I had a couple of bad weekends. Well, what I mean is I had two good weekends–saw friends who live in Portland where I ate several slices of an incredible chocolate cake (by slowly picking at it, a slice here, a sliver there) and went to a Memorial Day weekend barbecue at another friend’s place–where I ate–and drank–badly. So badly I wouldn’t even weigh-in three Mondays ago, like I always do, because I didn’t want to hate myself. Maybe hate is too strong of a word. Perhaps work-out-until-I-wanted-to-vomit myself would be better. (I blame the Catholic guilt ingrained in me like a tick, probably a chubby one.) And when I weighed-in the Monday before last, well, it went something like this.
In between the cursing and the screaming (Sometimes I just don’t know how to talk to myself.), I said something to Jaime that I’m still thinking about days later: “If I want to be where I want to be, I basically need to stop eating all the food I love, stop hanging out with our friends, and stop drinking.”
All of a sudden, I was back where I was in 2003 when I was so desperate to get under 200 lbs. I lived on a diet of protein shakes, turkey breast sandwiches and chicken breast and did things with Preparation-H I’m embarrassed of (but have written about anyway).
Besides lifting weights and running my ass off until my nipples bleed–a strange correlation, I know–I have progressively changed the way I eat over the last year by simple but somewhat restrictive means. Mornings begin with chia seeds soaked in a half-water, half-juice mixture, a large cup of coffee and a banana. On work-out days, I then eat a post-exercise protein bar (Oh Yeah!–yes, that’s the name of my bar of choice.), and on rest days, it’s cereal or sometimes eggs and sausage or bacon. Lunch is mostly leftovers or a sandwich, sometimes take-out teriyaki and brown rice, almost always paired with a pile of lettuce, which is always eaten by hand. (I don’t enjoy lettuce, so I eat it with my hands because, my favorite foods, pizza, french fries and cupcakes, are finger foods, and I like to pretend the mixed greens are really something far tastier–and unhealthier.) Sometimes I’ll have a lunch date and really try to make healthy choices, and that’s when I face my biggest challenge. Going out to eat for me is kind of like an alcoholic at happy hour–I’m ready to have a good time and don’t know when to say “when.” Food goes from sustenance to celebration, and I’m the last one standing drunk on cake when everyone else is full. Dinner, if at home, is pretty standard: a protein (Since we found out Jaime was pregnant, we’ve switched to grass-fed, organic beef, which is even healthier–more on this later!); a starch; and a vegetable, a portion that has increased in size, too. Again, when we go out, I try to keep it healthy, but sometimes portion control is my Skeletor.
In Portland, I threw down at the dinner table. I love the city (It’s where young people go to retire, after all.) and hadn’t seen these friends in awhile. It was Rapture Weekend, so I knew I had some sinning to do before The End. And the following weekend was a three-day weekend. We were at a barbecue with good food and good beer.
I have more excuses, but I’m already boring myself.
That’s all I’m really doing though: making excuses. When I first lost 140 lbs., I could count all the foods I ate on my two hands, (Okay–maybe I’d need a few toes.) and nothing could stop me from going to the gym. I didn’t make excuses, though I’ll admit–I did become obsessed. And I wasn’t exactly happy either. Without moderation, I was a robot, and beating myself up only made me a sad one.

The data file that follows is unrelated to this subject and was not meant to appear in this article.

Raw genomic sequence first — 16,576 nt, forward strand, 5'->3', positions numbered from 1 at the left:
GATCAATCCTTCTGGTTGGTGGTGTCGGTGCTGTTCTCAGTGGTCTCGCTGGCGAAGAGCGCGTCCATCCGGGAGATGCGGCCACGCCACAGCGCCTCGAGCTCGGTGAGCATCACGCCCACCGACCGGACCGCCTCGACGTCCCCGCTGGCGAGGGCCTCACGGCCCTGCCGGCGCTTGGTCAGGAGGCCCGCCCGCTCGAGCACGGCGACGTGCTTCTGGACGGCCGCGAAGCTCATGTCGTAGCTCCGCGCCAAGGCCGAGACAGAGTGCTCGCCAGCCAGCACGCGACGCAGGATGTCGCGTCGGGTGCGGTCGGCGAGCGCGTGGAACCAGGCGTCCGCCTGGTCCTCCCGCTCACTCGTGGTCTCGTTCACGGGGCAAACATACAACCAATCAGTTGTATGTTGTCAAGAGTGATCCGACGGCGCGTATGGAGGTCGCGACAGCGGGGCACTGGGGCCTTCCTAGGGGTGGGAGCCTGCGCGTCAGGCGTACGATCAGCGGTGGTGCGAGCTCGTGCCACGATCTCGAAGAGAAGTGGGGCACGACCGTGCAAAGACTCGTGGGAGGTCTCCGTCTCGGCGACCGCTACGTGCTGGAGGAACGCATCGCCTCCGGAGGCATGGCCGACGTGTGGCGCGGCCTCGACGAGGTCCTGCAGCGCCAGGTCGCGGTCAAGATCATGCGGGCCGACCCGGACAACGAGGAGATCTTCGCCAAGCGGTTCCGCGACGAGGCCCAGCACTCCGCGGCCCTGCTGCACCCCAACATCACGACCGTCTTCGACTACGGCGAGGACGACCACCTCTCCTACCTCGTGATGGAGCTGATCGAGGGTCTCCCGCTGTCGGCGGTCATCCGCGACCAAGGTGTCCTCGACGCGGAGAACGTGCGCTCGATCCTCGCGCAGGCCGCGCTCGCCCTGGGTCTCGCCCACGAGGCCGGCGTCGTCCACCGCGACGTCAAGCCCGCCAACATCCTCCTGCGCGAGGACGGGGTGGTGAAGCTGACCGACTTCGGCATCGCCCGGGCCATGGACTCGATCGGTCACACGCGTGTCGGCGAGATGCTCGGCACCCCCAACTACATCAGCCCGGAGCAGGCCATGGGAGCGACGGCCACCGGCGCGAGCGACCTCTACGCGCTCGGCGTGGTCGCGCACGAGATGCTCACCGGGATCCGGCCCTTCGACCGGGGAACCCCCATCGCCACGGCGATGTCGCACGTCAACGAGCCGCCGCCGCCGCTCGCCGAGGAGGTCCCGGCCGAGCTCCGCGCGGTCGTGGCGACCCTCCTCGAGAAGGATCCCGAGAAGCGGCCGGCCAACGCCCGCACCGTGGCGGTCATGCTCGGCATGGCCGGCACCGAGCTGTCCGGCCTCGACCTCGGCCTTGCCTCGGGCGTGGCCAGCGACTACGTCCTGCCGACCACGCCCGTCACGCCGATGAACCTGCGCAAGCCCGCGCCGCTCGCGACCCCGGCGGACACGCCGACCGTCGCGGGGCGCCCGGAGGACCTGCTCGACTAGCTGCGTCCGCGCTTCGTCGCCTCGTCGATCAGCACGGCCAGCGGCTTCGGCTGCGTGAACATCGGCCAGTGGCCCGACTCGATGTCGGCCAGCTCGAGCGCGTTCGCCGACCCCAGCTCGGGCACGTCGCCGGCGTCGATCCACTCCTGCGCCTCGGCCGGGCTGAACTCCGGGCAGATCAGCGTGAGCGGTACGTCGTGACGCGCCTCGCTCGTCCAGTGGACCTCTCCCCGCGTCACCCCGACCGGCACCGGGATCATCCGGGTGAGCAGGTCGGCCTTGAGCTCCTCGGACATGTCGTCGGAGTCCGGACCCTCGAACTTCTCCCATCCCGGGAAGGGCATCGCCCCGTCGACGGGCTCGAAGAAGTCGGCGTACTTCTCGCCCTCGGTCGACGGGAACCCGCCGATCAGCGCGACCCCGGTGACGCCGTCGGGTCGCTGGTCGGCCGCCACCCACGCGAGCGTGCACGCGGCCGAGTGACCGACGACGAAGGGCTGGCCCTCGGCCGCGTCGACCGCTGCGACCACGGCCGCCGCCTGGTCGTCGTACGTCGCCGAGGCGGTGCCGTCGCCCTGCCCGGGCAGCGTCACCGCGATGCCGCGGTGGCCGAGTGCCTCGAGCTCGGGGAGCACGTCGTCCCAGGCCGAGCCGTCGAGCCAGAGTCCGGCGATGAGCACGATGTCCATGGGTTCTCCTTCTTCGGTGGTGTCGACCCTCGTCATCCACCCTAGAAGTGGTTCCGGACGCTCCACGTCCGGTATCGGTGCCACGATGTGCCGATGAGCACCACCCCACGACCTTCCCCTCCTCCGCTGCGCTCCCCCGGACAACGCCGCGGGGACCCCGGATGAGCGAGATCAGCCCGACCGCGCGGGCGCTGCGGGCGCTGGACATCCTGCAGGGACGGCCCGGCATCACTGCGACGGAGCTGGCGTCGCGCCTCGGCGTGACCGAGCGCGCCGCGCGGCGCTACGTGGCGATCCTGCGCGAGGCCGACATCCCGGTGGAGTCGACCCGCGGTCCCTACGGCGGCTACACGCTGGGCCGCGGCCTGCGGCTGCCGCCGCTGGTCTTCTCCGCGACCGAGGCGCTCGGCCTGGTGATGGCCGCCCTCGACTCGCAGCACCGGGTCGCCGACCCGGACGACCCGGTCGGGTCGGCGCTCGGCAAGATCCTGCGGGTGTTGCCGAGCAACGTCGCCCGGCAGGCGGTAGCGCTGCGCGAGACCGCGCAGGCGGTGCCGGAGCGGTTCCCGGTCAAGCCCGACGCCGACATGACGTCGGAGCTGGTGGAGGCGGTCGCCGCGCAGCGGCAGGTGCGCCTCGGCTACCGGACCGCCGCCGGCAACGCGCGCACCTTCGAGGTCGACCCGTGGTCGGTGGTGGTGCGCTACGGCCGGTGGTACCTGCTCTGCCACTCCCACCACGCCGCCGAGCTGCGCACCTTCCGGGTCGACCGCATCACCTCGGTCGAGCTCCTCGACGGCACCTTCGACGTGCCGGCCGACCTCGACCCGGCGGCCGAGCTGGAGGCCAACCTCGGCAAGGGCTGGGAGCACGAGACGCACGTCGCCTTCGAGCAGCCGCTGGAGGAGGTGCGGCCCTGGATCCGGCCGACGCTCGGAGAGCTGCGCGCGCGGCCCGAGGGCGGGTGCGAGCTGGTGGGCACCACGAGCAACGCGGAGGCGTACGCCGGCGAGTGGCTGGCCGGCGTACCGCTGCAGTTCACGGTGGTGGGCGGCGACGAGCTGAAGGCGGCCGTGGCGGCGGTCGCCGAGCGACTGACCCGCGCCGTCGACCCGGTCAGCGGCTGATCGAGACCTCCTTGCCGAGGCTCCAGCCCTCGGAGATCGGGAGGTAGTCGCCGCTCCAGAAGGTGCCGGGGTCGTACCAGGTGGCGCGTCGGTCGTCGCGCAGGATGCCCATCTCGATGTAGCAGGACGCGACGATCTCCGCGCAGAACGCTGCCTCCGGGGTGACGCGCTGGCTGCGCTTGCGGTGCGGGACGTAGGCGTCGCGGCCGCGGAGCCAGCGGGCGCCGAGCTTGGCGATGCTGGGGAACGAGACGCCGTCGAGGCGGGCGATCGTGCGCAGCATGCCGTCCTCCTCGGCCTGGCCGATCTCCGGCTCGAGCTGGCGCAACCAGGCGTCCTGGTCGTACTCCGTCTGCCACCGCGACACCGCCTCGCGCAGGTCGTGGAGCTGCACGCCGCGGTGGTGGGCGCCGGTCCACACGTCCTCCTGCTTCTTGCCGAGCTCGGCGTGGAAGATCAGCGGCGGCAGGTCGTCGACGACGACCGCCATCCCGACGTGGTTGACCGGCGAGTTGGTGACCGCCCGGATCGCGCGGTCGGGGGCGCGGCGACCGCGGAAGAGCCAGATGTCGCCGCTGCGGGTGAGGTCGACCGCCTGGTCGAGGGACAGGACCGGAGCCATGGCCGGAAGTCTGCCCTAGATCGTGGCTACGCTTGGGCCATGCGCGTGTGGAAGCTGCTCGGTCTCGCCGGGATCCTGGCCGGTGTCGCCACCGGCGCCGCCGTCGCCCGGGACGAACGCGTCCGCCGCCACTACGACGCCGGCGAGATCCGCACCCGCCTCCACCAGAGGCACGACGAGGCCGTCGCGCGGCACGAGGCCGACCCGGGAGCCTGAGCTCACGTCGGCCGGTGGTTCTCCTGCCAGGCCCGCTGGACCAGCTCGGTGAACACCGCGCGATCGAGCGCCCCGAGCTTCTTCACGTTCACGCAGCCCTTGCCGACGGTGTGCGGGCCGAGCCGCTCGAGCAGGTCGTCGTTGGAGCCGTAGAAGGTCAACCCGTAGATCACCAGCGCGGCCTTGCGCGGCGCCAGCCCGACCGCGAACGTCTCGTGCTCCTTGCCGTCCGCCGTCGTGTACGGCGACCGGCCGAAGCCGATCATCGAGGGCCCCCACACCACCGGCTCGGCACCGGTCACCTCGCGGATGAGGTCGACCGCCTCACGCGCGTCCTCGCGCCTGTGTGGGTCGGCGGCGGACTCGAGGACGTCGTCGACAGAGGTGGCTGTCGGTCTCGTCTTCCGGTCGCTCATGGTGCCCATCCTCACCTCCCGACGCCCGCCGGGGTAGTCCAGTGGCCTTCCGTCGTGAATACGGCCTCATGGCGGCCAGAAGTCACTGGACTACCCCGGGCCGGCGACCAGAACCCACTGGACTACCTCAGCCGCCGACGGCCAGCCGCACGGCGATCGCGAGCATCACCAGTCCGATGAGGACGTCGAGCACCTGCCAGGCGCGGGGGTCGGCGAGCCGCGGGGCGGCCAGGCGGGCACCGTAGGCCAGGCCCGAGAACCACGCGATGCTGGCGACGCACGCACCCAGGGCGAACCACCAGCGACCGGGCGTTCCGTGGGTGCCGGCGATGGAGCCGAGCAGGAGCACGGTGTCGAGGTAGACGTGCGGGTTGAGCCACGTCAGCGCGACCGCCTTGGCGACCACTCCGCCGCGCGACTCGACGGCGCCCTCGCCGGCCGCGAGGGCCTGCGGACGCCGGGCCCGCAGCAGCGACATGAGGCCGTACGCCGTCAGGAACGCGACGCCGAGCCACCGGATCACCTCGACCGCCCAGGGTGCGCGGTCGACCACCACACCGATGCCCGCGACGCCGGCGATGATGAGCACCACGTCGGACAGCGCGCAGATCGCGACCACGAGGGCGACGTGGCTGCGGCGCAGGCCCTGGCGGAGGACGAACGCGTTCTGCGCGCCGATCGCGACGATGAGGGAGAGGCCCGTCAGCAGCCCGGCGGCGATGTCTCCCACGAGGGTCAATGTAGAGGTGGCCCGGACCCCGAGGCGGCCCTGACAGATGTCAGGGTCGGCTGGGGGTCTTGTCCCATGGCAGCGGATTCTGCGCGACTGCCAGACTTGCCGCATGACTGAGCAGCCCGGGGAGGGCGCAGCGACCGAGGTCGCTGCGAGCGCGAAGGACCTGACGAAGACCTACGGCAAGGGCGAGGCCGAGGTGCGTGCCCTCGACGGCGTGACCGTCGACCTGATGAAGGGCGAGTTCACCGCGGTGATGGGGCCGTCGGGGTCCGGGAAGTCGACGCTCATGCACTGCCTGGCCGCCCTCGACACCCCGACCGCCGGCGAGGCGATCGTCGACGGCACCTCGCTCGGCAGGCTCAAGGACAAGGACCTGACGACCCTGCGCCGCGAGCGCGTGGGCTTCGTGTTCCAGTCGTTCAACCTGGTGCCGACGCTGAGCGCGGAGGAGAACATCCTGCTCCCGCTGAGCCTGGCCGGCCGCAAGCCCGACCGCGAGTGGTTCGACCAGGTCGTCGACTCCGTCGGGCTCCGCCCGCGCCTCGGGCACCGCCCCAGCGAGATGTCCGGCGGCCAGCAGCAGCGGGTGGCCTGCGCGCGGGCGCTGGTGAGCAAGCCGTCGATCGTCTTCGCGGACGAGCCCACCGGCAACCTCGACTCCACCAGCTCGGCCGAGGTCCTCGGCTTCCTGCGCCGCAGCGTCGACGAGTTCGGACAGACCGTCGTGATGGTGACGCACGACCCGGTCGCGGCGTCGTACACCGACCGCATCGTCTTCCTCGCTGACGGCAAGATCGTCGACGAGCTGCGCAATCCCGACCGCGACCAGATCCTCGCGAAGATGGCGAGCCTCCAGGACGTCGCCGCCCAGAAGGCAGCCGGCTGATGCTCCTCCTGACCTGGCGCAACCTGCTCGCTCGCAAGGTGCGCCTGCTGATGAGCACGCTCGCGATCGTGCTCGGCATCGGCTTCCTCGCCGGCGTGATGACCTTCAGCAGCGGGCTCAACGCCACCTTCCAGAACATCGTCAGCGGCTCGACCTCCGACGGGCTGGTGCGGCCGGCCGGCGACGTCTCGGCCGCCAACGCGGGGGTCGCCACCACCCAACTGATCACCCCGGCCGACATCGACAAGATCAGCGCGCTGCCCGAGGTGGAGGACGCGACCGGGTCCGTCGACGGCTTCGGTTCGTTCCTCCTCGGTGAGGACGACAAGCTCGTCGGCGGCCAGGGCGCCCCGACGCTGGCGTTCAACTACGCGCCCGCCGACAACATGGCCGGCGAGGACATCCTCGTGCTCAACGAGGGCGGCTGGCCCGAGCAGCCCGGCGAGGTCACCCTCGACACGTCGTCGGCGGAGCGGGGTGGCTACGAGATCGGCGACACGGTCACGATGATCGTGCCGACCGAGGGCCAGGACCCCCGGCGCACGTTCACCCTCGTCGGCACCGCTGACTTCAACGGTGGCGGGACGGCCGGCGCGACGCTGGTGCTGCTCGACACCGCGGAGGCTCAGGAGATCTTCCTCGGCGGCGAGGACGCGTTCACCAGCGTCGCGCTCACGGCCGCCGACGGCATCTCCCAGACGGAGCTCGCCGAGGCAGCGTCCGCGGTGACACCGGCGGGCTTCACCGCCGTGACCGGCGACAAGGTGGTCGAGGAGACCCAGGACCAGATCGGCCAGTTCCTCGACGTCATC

After hurting myself working-out and putting 80 lbs. back on, I vowed I’d be more sensible about exercising and dieting. I started slow–walking and stretching–and eventually progressed to lifting and now training for the 5K. Not counting my eight-pound weight gain from three days in Portland I’ve dropped 50 lbs., down to 230, yet recently I’ve noticed my sensibility diminishing, and not just the one time I cursed myself out.
As I’ve cut the number of calories I consume, eating has been different, but I wouldn’t say that’s a bad thing. I’m simply trying to redefine my relationship with food (Again!); it’s when the relationship veers into old habits that I lose my sensibility, becoming a food tornado that eats everything in sight.
When I pass mirrors, I linger longer, too, first checking my posture, then my face, my stomach. Sometimes I think, “Am I really losing weight?” or “Does this shirt look any different on me than it did six months ago?” “People tell me I look like I’ve lost weight, but have I?” The part of my brain that says, “Yes, dummy– You’ve already lost 50 lbs” is muzzled.
Being sensible doesn’t mean obsession. I can go out to eat with friends and not out eat everyone collectively. I can look in the mirror to see if I have anything stuck in my teeth without critically analyzing the body fat percentage of my face. Sometimes I forget and let my desires bitchslap my needs. Being aware of it means the number on the scale isn’t in control but I am, and I have the ability to choose what I’m going to eat and whether or not I do squats at the gym or do squat on the couch.
So this weekend, after a night of drinking and eating, yet moderately, and staying up way past my bedtime, I forced myself to hit the gym the next day and sweat off my sins, Rapture or not. When I weighed-in, I was back where I started before Portland, before the chocolate cake, before my tantrum. I thought it was going to be one of those run-’til-I-feel-like-vomiting-and-then-run-some-more days, but it was just a normal work-out.
A good one, too.